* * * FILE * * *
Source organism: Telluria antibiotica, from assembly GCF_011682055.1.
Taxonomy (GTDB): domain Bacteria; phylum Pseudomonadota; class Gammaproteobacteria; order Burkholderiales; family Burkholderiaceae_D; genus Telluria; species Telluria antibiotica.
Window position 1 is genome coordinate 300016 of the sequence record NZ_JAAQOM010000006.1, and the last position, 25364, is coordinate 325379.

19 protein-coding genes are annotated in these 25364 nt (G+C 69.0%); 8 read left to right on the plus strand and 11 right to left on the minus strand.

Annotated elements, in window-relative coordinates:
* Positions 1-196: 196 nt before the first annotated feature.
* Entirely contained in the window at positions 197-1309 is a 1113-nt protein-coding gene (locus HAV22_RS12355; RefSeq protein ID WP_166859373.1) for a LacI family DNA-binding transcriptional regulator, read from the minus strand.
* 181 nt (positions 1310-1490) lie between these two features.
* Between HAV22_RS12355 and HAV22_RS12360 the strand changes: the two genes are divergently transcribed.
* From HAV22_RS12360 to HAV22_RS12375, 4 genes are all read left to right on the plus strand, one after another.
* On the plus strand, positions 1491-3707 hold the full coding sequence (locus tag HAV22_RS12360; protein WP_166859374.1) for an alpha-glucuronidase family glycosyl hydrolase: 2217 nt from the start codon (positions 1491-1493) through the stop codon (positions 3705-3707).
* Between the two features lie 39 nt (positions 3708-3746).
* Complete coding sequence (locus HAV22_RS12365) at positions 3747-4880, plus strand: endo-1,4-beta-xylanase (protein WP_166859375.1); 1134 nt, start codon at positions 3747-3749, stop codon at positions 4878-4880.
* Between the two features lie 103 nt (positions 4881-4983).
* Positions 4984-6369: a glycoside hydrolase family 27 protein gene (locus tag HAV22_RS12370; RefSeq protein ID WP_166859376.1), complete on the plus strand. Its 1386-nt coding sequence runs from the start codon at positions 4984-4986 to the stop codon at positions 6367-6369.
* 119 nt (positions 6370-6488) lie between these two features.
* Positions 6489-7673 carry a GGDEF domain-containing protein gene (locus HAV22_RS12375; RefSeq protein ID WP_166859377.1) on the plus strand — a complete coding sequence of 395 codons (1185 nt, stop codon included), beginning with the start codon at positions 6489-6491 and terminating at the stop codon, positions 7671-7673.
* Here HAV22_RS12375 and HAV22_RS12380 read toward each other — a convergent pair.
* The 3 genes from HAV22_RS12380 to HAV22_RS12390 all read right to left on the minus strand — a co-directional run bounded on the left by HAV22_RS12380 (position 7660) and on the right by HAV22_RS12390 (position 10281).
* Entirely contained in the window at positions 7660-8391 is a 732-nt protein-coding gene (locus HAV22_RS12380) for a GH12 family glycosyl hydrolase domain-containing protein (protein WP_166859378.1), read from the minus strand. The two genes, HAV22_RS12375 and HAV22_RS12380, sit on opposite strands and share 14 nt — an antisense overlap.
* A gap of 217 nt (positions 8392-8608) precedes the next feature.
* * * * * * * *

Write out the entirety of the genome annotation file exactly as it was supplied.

Source organism: Telluria antibiotica, from assembly GCF_011682055.1.
Taxonomy (GTDB): domain Bacteria; phylum Pseudomonadota; class Gammaproteobacteria; order Burkholderiales; family Burkholderiaceae_D; genus Telluria; species Telluria antibiotica.
Window position 1 is genome coordinate 300016 of the sequence record NZ_JAAQOM010000006.1, and the last position, 25364, is coordinate 325379.

19 protein-coding genes are annotated in these 25364 nt (G+C 69.0%); 8 read left to right on the plus strand and 11 right to left on the minus strand.

Annotated elements, in window-relative coordinates:
* Positions 1-196: 196 nt before the first annotated feature.
* Entirely contained in the window at positions 197-1309 is a 1113-nt protein-coding gene (locus HAV22_RS12355; RefSeq protein ID WP_166859373.1) for a LacI family DNA-binding transcriptional regulator, read from the minus strand.
* 181 nt (positions 1310-1490) lie between these two features.
* Between HAV22_RS12355 and HAV22_RS12360 the strand changes: the two genes are divergently transcribed.
* From HAV22_RS12360 to HAV22_RS12375, 4 genes are all read left to right on the plus strand, one after another.
* On the plus strand, positions 1491-3707 hold the full coding sequence (locus tag HAV22_RS12360; protein WP_166859374.1) for an alpha-glucuronidase family glycosyl hydrolase: 2217 nt from the start codon (positions 1491-1493) through the stop codon (positions 3705-3707).
* Between the two features lie 39 nt (positions 3708-3746).
* Complete coding sequence (locus HAV22_RS12365) at positions 3747-4880, plus strand: endo-1,4-beta-xylanase (protein WP_166859375.1); 1134 nt, start codon at positions 3747-3749, stop codon at positions 4878-4880.
* Between the two features lie 103 nt (positions 4881-4983).
* Positions 4984-6369: a glycoside hydrolase family 27 protein gene (locus tag HAV22_RS12370; RefSeq protein ID WP_166859376.1), complete on the plus strand. Its 1386-nt coding sequence runs from the start codon at positions 4984-4986 to the stop codon at positions 6367-6369.
* 119 nt (positions 6370-6488) lie between these two features.
* Positions 6489-7673 carry a GGDEF domain-containing protein gene (locus HAV22_RS12375; RefSeq protein ID WP_166859377.1) on the plus strand — a complete coding sequence of 395 codons (1185 nt, stop codon included), beginning with the start codon at positions 6489-6491 and terminating at the stop codon, positions 7671-7673.
* Here HAV22_RS12375 and HAV22_RS12380 read toward each other — a convergent pair.
* The 3 genes from HAV22_RS12380 to HAV22_RS12390 all read right to left on the minus strand — a co-directional run bounded on the left by HAV22_RS12380 (position 7660) and on the right by HAV22_RS12390 (position 10281).
* Entirely contained in the window at positions 7660-8391 is a 732-nt protein-coding gene (locus HAV22_RS12380) for a GH12 family glycosyl hydrolase domain-containing protein (protein WP_166859378.1), read from the minus strand. The two genes, HAV22_RS12375 and HAV22_RS12380, sit on opposite strands and share 14 nt — an antisense overlap.
* A gap of 217 nt (positions 8392-8608) precedes the next feature.